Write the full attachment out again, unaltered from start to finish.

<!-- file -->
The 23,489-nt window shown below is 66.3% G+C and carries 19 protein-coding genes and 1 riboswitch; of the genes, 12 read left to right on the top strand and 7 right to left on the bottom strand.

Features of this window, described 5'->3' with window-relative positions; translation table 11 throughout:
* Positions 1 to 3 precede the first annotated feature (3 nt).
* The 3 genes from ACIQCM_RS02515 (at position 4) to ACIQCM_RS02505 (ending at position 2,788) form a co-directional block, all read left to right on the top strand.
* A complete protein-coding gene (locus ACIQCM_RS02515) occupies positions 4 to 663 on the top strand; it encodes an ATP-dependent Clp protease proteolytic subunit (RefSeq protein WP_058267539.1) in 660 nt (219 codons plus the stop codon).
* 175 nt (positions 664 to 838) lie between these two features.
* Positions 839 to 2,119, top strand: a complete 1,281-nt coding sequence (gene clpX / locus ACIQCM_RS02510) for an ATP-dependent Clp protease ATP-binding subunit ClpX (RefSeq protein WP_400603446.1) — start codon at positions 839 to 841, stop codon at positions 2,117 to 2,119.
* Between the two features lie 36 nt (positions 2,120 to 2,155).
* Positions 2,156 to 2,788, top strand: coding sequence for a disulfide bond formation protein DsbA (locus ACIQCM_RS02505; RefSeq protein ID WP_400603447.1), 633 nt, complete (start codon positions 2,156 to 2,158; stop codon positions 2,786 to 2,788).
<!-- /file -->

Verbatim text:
The 23,489-nt window shown below is 66.3% G+C and carries 19 protein-coding genes and 1 riboswitch; of the genes, 12 read left to right on the top strand and 7 right to left on the bottom strand.

Features of this window, described 5'->3' with window-relative positions; translation table 11 throughout:
* Positions 1 to 3 precede the first annotated feature (3 nt).
* The 3 genes from ACIQCM_RS02515 (at position 4) to ACIQCM_RS02505 (ending at position 2,788) form a co-directional block, all read left to right on the top strand.
* A complete protein-coding gene (locus ACIQCM_RS02515) occupies positions 4 to 663 on the top strand; it encodes an ATP-dependent Clp protease proteolytic subunit (RefSeq protein WP_058267539.1) in 660 nt (219 codons plus the stop codon).
* 175 nt (positions 664 to 838) lie between these two features.
* Positions 839 to 2,119, top strand: a complete 1,281-nt coding sequence (gene clpX / locus ACIQCM_RS02510) for an ATP-dependent Clp protease ATP-binding subunit ClpX (RefSeq protein WP_400603446.1) — start codon at positions 839 to 841, stop codon at positions 2,117 to 2,119.
* Between the two features lie 36 nt (positions 2,120 to 2,155).
* Positions 2,156 to 2,788, top strand: coding sequence for a disulfide bond formation protein DsbA (locus ACIQCM_RS02505; RefSeq protein ID WP_400603447.1), 633 nt, complete (start codon positions 2,156 to 2,158; stop codon positions 2,786 to 2,788).